Written by Katherine Copas
Gone are the days when society pressured women to wear long skirts and corsets, but the ladies of today are still bound to old-fashioned ideas about sexual freedom. Women and men both have carnal instincts, so logically, if sex is natural and desired, both should be able to partake in the activity without facing social stigma. How then has it become a societal norm for women to be considered pure and nonsexual beings? Rigid, socially constructed ideals still limit women’s freedom to decide what they can do with their bodies.
Who holds the power in society, and how do they make such strict rules? Mostly the media and various patriarchists in power create the societal rules that genders must abide by. However, recent celebrities like Beyoncé have been speaking out against such stereotypes. Since giving birth last year Beyoncé has been leading by example by breaking motherhood norms. In her February Esquire interview she stated:
“Equality is a myth, and for some reason everyone accepts that women don’t make as much money as men do. I truly believe that women should be financially independent from their men. And let’s face it; money gives men the power to run the show. It gives men the power to define value. They define what’s sexy. And men define what’s feminine. It’s ridiculous.”
Articles like this remind us that society creates a climate that restricts women’s sexual freedom. The definition of freedom embodies being able to determine one’s own actions; hence women have been denied liberties that men have not. Women face pressures that alter their behavior, and since women have been forced to mold to this restrictive form, they have internalized this idea that they cannot be sexual beings. Women still feel that they cannot do what they please with their own bodies, and if they do, society will punish them with ostracism and a bad reputation.
In a Feministing.com article, Australian feminists Nina Funnell and Dannielle Miller argue that the media only portrays girls who are “wild” and out of control, and these portrayals go along with negative titles that shame the girls. More than this, freedom itself becomes something dangerous – something equated with “wildness” in women, something that therefore must be controlled.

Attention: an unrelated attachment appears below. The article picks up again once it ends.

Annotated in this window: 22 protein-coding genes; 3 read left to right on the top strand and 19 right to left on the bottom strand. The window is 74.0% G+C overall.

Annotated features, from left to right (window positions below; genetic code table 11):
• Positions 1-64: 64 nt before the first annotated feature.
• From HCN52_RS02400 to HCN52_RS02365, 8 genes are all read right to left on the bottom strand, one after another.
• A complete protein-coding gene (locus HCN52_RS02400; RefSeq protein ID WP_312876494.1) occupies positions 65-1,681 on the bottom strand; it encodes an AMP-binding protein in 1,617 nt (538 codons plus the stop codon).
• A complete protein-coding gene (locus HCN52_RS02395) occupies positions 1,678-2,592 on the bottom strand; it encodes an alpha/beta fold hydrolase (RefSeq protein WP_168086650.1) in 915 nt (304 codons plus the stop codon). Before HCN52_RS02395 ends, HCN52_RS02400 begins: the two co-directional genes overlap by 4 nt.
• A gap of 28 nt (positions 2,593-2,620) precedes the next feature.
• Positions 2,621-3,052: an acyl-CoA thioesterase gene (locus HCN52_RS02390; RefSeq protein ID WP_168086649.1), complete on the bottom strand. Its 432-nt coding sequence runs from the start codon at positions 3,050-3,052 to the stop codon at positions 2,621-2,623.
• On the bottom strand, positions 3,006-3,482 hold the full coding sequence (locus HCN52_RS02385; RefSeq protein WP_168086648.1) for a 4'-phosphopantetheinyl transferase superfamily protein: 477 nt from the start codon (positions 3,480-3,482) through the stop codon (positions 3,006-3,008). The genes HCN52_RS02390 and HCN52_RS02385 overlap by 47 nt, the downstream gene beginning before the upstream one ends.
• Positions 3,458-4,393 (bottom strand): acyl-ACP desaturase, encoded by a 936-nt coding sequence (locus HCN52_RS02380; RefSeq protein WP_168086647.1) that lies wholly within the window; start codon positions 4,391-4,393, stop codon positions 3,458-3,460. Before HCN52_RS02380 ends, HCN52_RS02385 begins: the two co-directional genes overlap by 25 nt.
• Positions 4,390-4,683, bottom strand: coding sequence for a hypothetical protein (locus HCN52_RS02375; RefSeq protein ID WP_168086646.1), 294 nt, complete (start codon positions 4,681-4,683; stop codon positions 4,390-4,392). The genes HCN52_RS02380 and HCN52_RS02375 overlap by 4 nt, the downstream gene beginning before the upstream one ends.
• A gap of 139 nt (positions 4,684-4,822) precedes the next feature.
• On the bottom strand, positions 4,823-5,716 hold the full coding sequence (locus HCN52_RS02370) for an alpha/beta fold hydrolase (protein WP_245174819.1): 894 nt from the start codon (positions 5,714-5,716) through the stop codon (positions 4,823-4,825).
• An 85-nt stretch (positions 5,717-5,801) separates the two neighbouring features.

The media is not the only perpetrator of negative stigma; women’s own parents instill anti-sexual ideas into their daughters. Some parents perpetuate the idea that without chastity and purity a girl is no longer desirable, so young women constrain themselves even if they would rather be sexually free. The rule-makers of society often claim that women want and choose to be chaste and nonsexual.
In another article by Feministing.com blogger Samhita, Atlantic national correspondent Hanna Rosin articulates that some young women actually prefer casual hook-ups because “it gives them the freedom to be themselves.” From a young age, young women are socialized to care about their reputation, and if they do anything to damage their self-image, they have forfeited certain privileges (i.e. good jobs, good husbands, invitations to parties).
Will every woman want to be a part of this casual sex culture? Of course not, and they do not have to be. Forcing women into sexualities that they do not want is wrong for many reasons. Women deserve the choice to be anywhere on the sexuality continuum. Gaining sexual freedom can bolster other fights that women face and can help pave the way to true gender equality.
Katherine is a sophomore at Ohio University studying economics and sociology. Follow her on Twitter @KatherineLCo or email her at firstname.lastname@example.org.
Image via Lip